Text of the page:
A fresh face and a fresh sound on the North East hip-hop scene, J Smirk has a lot to prove. Breaking on to the scene almost a year ago, J’s music has been divisive, drawing criticism from hip hop traditionalists due to it’s voice enhanced trap sound.
A sound that isn’t familiar around these parts, Smirk without a doubt starts on the back foot when it comes to fighting for acceptance locally.
But with ambitions beyond Newcastle, we met with J to find out more about the promising up start and what he’s got to bring to the table.
Ride Music: Tell us a bit about yourself, how did you get into music?
J Smirk: I got into music through my mum for sure, both my mum and dad are very musical people. My mum now DJ’s around Newcastle, she does cruise ships and stuff like that too. It was all like soul and RnB. My dad was always very into Northern Soul and Motown. So I was always fed music growing up and I think it was because of those genres that kind of pushed me to go towards rap and hip hop music.
Wu-Tang Clan was like the first rap music that I went out of my way to listen to…I think I downloaded their stuff on Limewire back when that was a thing. Eminem as well, D12 especially.
It was in high school where I remember we had this exercise in English, I’ve forgotten the name, but you’d have a word and you’d take every letter from the word and you’d have to create other sentences relating to that word from them. I used to do that all the time in school, I’d really enjoy doing it and ended up kind of developing that into writing then writing turned into structuring it into a rap. I always used to write raps about my different teachers in school and that was gonna be like my thing to show off to people.
RM: Who are your main musical influences?
JS: I’d say Eminem was like an early influence, as I got older I actually started listening to more singers, I think that was just because of the performance aspect. Michael Jackson is a massive influence of mine, and James Brown.
In terms of going into rap, Ice Cube is a massive influence. It’s weird like I’ve always had influences but as I’ve gotten older I haven’t went off those influences, but I kinda get inspired by new people along the way, so I never really stick with the same people in terms of like my musical influences and how I make music. As I got older it would become people like Kid Cudi, Kanye West, Chance the Rapper and Childish Gambino.
I’ve started to respect as I’ve gotten older as an artist that you’re a product and you become this product. So everything about you from when you turn up to the show, how you hold yourself on stage and how you’re gonna present yourself. It is about the music of course but you as an artist, it’s everything about you.
For me, I perceive rap as this person that is like a twisted version of me and who I am. It’s like this guy who can say things that I can’t usually say, like an alias to me. So when it comes to performing, that’s why I really respect people like Michael Jackson or James Brown, Gambino, even people like Chris Brown, they have this persona when they come on stage, and they really put on a show with it. And that’s everything from how they hold themselves when they go in to meet people and stuff like that. It’s kind of like a working business and everything about you has to contribute to that.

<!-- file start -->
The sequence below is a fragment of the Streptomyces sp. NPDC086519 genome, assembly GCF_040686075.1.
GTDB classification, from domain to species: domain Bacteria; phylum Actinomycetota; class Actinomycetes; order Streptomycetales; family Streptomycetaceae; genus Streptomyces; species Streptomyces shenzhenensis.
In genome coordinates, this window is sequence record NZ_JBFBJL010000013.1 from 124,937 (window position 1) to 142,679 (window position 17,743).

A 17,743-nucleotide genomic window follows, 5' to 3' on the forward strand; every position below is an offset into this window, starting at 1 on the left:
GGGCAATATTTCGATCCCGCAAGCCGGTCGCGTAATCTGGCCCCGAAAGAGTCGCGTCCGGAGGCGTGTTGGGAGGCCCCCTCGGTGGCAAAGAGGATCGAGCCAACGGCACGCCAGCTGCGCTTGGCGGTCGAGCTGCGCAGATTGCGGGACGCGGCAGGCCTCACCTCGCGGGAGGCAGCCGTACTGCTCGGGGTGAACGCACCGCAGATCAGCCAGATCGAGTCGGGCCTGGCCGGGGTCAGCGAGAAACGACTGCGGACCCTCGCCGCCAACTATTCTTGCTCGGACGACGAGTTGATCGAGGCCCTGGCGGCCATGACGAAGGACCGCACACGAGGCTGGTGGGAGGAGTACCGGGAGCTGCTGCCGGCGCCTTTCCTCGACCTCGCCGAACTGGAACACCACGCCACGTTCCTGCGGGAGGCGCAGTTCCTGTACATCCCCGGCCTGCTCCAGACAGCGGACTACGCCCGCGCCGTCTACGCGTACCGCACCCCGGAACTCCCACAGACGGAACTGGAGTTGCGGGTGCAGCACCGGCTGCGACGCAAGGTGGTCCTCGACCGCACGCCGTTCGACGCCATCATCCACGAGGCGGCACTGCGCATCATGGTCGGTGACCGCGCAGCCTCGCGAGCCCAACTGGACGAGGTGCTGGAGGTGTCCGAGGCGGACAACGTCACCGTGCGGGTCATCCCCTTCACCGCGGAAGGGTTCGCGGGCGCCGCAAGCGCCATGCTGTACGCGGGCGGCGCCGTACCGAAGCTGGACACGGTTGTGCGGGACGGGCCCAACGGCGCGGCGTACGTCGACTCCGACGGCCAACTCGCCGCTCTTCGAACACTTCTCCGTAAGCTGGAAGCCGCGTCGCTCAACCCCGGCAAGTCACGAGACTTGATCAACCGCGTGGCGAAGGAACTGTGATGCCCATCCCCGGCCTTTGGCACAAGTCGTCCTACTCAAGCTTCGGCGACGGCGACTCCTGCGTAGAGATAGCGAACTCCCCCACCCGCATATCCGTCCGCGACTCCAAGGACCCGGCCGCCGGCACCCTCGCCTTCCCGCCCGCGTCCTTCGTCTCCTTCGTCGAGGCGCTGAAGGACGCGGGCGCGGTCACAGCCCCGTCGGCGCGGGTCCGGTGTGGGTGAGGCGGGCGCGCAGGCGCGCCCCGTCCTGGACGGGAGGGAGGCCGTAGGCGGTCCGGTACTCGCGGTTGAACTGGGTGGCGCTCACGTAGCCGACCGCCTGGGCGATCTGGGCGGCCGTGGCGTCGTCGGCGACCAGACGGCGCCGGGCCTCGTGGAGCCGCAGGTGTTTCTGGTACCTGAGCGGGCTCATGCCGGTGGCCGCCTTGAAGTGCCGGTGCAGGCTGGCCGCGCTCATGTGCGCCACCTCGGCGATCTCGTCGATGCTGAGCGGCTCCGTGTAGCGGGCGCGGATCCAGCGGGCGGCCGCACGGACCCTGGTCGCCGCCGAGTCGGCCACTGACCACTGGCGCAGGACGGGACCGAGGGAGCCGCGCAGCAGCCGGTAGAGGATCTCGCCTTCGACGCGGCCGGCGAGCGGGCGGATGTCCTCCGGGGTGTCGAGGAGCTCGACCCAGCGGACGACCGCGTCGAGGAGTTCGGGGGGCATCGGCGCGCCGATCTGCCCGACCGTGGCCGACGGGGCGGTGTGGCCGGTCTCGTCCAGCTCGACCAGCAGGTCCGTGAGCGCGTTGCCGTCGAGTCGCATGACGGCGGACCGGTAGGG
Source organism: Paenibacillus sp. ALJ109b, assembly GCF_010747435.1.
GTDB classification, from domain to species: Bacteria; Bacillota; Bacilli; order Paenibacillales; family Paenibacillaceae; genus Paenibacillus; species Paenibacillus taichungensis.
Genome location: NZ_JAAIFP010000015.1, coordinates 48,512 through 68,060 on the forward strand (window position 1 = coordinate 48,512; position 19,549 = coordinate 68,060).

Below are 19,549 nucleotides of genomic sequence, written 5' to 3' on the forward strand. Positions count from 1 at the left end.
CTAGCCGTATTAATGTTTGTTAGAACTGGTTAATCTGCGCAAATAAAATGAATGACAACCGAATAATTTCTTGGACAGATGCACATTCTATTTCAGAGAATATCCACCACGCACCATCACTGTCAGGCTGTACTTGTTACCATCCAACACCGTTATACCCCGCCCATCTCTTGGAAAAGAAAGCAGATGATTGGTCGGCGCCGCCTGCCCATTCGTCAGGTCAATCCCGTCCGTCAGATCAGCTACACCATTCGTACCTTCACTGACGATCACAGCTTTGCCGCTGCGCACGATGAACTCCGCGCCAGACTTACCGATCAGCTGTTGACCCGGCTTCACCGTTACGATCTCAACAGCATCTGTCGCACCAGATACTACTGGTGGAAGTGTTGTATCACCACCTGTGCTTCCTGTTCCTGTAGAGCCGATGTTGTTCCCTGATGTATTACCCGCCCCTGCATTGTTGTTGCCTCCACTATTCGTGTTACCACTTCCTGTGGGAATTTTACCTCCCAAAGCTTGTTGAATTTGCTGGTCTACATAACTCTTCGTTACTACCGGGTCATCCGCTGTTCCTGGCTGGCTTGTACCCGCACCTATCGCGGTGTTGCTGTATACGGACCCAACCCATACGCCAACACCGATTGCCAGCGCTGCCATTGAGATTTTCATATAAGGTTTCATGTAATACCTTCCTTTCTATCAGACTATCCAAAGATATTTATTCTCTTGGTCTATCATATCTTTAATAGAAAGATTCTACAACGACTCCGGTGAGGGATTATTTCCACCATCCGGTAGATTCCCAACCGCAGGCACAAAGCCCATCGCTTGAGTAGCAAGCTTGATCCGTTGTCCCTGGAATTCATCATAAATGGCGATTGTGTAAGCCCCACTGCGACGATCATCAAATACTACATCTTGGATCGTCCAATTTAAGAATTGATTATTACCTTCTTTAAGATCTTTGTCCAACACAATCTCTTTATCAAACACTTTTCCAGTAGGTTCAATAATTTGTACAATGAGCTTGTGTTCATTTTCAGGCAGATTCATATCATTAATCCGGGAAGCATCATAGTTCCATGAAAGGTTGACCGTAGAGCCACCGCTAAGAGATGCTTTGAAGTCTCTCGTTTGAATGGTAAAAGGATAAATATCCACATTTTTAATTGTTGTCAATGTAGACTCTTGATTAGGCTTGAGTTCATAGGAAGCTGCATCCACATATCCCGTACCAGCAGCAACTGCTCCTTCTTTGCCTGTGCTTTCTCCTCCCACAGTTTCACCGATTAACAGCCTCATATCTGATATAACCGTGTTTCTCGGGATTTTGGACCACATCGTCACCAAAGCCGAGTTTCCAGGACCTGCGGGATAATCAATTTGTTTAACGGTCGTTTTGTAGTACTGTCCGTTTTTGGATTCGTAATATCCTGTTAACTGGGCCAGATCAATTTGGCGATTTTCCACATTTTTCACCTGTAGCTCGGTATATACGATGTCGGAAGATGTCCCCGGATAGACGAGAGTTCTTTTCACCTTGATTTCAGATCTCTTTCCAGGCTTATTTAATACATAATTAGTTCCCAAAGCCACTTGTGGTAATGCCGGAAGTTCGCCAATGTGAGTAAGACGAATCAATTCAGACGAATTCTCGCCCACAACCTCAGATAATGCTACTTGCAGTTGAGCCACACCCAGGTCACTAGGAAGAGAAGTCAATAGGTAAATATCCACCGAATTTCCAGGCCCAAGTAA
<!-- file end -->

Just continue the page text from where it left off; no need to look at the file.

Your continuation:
RM: You dabble in a bit of acting as well as music, so when did you decide you were going to pursue a career in music?
JS: Funnily enough it was because of Kema Kay that I decided I was going to take music seriously. We were working on a TV show together, Beowolf on ITV…which didn’t last very long but it came around and we were filming in County Durham. I met Kema on the day. I had never met him before but I had always listened to him, so it was a really weird story.
When I was coming out of the trailer and I was listening to ‘Everything’s Alright’ by Kema, I saw this guy getting into a car to leave the set, and I was so certain it was him so I just sort of went up and started a conversation. It was nice, a bit weird because we were both from Newcastle and a lot of the other people were from down south.
Then I saw him a couple of days after on the same set and I was like “I’ve got some stuff, I make music on the side.” And I sat and played him my stuff, he gave me a few pointers but I think I just needed that person to say “you’ve got something about you that would work, just go for it.”
I was always really self critical of my music because, and I blame acting for this, you become a chronic overthinker. You do become very insecure about your craft and what you do because like music, acting is just constant rejection really… you’re going to get a lot more nos than yeses and it’s just so competitive. So when it came to my music, knowing from Kema Kay, that I respect a lot in the scene musically and as a friend, just for him to say “look, you’re good” made me feel like I can totally do this and go forward with it.
He’s going to love that…I’ve never really told him he’s the one that pushed me to take music seriously.
RM: What is the goal for J Smirk, where do you see yourself going in the world of music?